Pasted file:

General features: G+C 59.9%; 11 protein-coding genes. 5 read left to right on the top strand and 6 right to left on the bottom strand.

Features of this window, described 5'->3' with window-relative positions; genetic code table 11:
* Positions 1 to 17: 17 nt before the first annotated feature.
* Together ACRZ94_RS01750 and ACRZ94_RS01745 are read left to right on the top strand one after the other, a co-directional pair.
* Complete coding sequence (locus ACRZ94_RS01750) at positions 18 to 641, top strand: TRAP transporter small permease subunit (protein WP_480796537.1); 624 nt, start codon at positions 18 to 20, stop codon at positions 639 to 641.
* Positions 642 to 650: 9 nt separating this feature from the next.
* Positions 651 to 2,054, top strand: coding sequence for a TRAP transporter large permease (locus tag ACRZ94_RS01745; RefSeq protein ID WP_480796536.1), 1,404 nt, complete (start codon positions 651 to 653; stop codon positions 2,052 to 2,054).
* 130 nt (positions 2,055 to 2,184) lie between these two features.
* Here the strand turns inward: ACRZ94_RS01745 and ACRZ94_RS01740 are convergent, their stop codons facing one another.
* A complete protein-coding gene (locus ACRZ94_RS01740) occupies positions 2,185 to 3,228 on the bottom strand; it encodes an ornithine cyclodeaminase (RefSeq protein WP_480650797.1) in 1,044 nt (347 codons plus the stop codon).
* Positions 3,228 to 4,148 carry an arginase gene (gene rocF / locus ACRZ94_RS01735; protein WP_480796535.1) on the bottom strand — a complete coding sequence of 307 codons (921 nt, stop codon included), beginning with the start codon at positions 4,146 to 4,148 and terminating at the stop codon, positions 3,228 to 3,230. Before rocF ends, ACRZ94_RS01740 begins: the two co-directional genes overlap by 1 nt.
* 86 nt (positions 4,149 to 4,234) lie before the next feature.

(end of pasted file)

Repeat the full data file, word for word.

General features: G+C 59.9%; 11 protein-coding genes. 5 read left to right on the top strand and 6 right to left on the bottom strand.

Features of this window, described 5'->3' with window-relative positions; genetic code table 11:
* Positions 1 to 17: 17 nt before the first annotated feature.
* Together ACRZ94_RS01750 and ACRZ94_RS01745 are read left to right on the top strand one after the other, a co-directional pair.
* Complete coding sequence (locus ACRZ94_RS01750) at positions 18 to 641, top strand: TRAP transporter small permease subunit (protein WP_480796537.1); 624 nt, start codon at positions 18 to 20, stop codon at positions 639 to 641.
* Positions 642 to 650: 9 nt separating this feature from the next.
* Positions 651 to 2,054, top strand: coding sequence for a TRAP transporter large permease (locus tag ACRZ94_RS01745; RefSeq protein ID WP_480796536.1), 1,404 nt, complete (start codon positions 651 to 653; stop codon positions 2,052 to 2,054).
* 130 nt (positions 2,055 to 2,184) lie between these two features.
* Here the strand turns inward: ACRZ94_RS01745 and ACRZ94_RS01740 are convergent, their stop codons facing one another.
* A complete protein-coding gene (locus ACRZ94_RS01740) occupies positions 2,185 to 3,228 on the bottom strand; it encodes an ornithine cyclodeaminase (RefSeq protein WP_480650797.1) in 1,044 nt (347 codons plus the stop codon).
* Positions 3,228 to 4,148 carry an arginase gene (gene rocF / locus ACRZ94_RS01735; protein WP_480796535.1) on the bottom strand — a complete coding sequence of 307 codons (921 nt, stop codon included), beginning with the start codon at positions 4,146 to 4,148 and terminating at the stop codon, positions 3,228 to 3,230. Before rocF ends, ACRZ94_RS01740 begins: the two co-directional genes overlap by 1 nt.
* 86 nt (positions 4,149 to 4,234) lie before the next feature.